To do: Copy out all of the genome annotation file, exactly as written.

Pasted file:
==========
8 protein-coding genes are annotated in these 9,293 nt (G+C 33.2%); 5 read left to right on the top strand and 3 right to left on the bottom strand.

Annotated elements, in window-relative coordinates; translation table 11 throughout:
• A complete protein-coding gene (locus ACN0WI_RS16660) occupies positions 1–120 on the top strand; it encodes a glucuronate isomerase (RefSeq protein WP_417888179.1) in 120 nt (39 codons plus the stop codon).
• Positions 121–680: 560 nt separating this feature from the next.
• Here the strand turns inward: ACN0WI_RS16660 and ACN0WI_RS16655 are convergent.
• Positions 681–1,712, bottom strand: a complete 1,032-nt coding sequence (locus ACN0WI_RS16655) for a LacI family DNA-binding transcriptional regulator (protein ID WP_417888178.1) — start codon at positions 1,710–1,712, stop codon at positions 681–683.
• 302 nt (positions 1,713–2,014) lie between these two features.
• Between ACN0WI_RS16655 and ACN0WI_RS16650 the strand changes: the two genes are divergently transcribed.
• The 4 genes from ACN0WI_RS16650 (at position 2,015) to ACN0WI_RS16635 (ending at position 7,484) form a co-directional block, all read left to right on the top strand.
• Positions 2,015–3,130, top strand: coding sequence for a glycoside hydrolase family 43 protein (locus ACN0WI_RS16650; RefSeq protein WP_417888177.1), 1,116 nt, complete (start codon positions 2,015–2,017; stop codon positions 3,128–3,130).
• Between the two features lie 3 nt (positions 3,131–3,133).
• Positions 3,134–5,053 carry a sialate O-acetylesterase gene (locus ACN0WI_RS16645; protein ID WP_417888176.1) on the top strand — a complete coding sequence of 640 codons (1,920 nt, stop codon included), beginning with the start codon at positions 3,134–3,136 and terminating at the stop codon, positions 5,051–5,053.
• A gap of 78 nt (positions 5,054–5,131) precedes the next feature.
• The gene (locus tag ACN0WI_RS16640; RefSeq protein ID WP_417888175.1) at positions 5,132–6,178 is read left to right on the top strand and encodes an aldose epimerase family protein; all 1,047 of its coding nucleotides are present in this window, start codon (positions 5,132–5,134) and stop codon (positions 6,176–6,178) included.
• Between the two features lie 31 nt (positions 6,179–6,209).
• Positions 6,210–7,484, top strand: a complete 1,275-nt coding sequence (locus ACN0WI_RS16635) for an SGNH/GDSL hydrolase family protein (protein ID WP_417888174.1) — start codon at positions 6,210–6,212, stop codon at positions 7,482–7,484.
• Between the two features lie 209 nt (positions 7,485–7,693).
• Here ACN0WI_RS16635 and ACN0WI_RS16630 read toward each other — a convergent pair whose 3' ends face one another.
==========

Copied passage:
8 protein-coding genes are annotated in these 9,293 nt (G+C 33.2%); 5 read left to right on the top strand and 3 right to left on the bottom strand.

Annotated elements, in window-relative coordinates; translation table 11 throughout:
• A complete protein-coding gene (locus ACN0WI_RS16660) occupies positions 1–120 on the top strand; it encodes a glucuronate isomerase (RefSeq protein WP_417888179.1) in 120 nt (39 codons plus the stop codon).
• Positions 121–680: 560 nt separating this feature from the next.
• Here the strand turns inward: ACN0WI_RS16660 and ACN0WI_RS16655 are convergent.
• Positions 681–1,712, bottom strand: a complete 1,032-nt coding sequence (locus ACN0WI_RS16655) for a LacI family DNA-binding transcriptional regulator (protein ID WP_417888178.1) — start codon at positions 1,710–1,712, stop codon at positions 681–683.
• 302 nt (positions 1,713–2,014) lie between these two features.
• Between ACN0WI_RS16655 and ACN0WI_RS16650 the strand changes: the two genes are divergently transcribed.
• The 4 genes from ACN0WI_RS16650 (at position 2,015) to ACN0WI_RS16635 (ending at position 7,484) form a co-directional block, all read left to right on the top strand.
• Positions 2,015–3,130, top strand: coding sequence for a glycoside hydrolase family 43 protein (locus ACN0WI_RS16650; RefSeq protein WP_417888177.1), 1,116 nt, complete (start codon positions 2,015–2,017; stop codon positions 3,128–3,130).
• Between the two features lie 3 nt (positions 3,131–3,133).
• Positions 3,134–5,053 carry a sialate O-acetylesterase gene (locus ACN0WI_RS16645; protein ID WP_417888176.1) on the top strand — a complete coding sequence of 640 codons (1,920 nt, stop codon included), beginning with the start codon at positions 3,134–3,136 and terminating at the stop codon, positions 5,051–5,053.
• A gap of 78 nt (positions 5,054–5,131) precedes the next feature.
• The gene (locus tag ACN0WI_RS16640; RefSeq protein ID WP_417888175.1) at positions 5,132–6,178 is read left to right on the top strand and encodes an aldose epimerase family protein; all 1,047 of its coding nucleotides are present in this window, start codon (positions 5,132–5,134) and stop codon (positions 6,176–6,178) included.
• Between the two features lie 31 nt (positions 6,179–6,209).
• Positions 6,210–7,484, top strand: a complete 1,275-nt coding sequence (locus ACN0WI_RS16635) for an SGNH/GDSL hydrolase family protein (protein ID WP_417888174.1) — start codon at positions 6,210–6,212, stop codon at positions 7,482–7,484.
• Between the two features lie 209 nt (positions 7,485–7,693).
• Here ACN0WI_RS16635 and ACN0WI_RS16630 read toward each other — a convergent pair whose 3' ends face one another.